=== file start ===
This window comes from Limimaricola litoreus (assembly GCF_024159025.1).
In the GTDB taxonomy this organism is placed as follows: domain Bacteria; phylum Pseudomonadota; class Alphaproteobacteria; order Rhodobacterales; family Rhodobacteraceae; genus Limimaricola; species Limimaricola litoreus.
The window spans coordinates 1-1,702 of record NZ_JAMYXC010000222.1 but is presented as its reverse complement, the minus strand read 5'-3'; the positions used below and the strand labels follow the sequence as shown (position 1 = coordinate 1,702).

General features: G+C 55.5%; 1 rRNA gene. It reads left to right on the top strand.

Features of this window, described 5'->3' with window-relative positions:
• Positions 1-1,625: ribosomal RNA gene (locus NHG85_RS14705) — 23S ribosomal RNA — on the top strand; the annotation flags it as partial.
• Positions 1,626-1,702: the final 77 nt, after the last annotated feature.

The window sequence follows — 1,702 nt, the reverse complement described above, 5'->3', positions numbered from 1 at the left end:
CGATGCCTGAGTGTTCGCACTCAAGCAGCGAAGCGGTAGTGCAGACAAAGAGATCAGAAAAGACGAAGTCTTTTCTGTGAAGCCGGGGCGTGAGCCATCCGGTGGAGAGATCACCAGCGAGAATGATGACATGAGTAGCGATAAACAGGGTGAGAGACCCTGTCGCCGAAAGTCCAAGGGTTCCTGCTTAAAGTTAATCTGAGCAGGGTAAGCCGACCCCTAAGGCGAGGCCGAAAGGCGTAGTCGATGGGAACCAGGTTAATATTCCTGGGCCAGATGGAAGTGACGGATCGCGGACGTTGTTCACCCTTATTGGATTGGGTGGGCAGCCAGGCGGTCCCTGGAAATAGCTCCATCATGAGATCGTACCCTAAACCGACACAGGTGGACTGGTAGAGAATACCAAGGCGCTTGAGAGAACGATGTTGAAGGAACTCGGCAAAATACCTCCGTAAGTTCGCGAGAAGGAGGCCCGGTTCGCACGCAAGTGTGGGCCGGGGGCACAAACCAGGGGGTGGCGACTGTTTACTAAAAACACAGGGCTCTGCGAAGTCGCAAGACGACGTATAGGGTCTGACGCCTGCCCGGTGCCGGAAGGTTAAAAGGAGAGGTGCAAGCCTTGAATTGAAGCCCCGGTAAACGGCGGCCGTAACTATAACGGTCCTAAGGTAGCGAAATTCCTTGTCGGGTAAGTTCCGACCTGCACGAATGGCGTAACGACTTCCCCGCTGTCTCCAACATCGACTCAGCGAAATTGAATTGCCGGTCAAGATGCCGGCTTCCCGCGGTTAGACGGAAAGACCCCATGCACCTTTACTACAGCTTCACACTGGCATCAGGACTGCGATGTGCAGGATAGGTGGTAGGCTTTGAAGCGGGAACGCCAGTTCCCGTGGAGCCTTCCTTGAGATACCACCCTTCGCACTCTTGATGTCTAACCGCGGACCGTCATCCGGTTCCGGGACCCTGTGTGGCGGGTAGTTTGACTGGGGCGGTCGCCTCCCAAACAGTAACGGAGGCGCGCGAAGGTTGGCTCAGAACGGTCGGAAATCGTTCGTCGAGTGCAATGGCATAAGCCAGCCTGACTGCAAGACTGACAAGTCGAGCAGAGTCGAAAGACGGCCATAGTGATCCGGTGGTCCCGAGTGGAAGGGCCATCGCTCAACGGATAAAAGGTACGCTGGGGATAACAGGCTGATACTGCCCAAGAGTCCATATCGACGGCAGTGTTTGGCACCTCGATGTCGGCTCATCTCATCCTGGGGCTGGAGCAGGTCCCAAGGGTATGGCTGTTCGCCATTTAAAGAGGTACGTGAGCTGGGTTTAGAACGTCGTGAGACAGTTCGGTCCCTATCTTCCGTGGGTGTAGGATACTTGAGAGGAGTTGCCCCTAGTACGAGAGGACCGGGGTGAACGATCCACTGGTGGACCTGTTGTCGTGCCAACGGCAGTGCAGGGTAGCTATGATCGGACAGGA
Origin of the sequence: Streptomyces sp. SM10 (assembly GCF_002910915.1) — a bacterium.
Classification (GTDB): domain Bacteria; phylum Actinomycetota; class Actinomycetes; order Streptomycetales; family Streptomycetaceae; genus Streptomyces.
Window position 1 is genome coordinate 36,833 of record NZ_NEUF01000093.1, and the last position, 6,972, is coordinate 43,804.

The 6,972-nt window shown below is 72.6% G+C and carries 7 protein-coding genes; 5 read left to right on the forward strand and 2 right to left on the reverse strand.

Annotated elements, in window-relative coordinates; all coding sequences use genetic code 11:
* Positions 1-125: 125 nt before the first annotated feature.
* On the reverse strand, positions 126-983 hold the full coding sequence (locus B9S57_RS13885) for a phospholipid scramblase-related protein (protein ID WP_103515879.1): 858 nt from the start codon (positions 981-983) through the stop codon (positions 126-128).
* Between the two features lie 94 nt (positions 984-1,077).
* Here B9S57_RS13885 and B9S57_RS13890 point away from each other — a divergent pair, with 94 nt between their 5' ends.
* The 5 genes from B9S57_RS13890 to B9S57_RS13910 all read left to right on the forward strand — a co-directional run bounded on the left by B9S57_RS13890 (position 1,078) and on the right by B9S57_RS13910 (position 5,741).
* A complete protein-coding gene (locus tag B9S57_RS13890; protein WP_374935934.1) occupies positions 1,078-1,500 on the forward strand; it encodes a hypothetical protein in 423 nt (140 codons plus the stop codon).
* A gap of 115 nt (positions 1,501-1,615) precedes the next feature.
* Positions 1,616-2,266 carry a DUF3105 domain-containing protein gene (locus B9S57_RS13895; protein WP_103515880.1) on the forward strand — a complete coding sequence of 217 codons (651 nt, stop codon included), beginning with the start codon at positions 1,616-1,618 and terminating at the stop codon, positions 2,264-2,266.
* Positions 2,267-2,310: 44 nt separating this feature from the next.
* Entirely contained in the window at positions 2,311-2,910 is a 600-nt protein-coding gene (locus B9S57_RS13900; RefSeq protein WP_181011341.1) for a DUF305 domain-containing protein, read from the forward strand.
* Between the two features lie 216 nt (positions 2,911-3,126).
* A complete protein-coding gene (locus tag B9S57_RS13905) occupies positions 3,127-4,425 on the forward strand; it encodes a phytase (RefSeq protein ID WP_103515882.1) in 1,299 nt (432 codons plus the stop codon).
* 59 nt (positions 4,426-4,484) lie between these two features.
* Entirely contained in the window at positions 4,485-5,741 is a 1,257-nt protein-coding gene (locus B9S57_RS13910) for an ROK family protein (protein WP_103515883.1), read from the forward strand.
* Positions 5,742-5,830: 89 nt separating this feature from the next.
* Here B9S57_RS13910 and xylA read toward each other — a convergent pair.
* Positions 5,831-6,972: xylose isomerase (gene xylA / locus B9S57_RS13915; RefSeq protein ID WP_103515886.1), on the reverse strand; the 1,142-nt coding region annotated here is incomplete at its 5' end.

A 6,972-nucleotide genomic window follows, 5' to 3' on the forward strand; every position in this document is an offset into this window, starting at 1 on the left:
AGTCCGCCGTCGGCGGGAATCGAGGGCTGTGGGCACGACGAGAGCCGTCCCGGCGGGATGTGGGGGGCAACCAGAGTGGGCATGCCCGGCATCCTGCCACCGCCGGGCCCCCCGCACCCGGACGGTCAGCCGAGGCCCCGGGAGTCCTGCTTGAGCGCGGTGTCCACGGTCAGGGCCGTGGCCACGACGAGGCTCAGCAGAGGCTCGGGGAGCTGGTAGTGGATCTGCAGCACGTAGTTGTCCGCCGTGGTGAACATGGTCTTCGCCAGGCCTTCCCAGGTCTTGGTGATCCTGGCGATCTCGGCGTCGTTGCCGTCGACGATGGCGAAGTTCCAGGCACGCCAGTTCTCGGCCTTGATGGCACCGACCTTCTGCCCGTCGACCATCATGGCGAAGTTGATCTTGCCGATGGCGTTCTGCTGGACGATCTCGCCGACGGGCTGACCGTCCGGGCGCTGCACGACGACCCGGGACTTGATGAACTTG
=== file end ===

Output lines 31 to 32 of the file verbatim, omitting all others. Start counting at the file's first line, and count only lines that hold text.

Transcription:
* Positions 5,831-6,972: xylose isomerase (gene xylA / locus B9S57_RS13915; RefSeq protein ID WP_103515886.1), on the reverse strand; the 1,142-nt coding region annotated here is incomplete at its 5' end.

A 6,972-nucleotide genomic window follows, 5' to 3' on the forward strand; every position in this document is an offset into this window, starting at 1 on the left: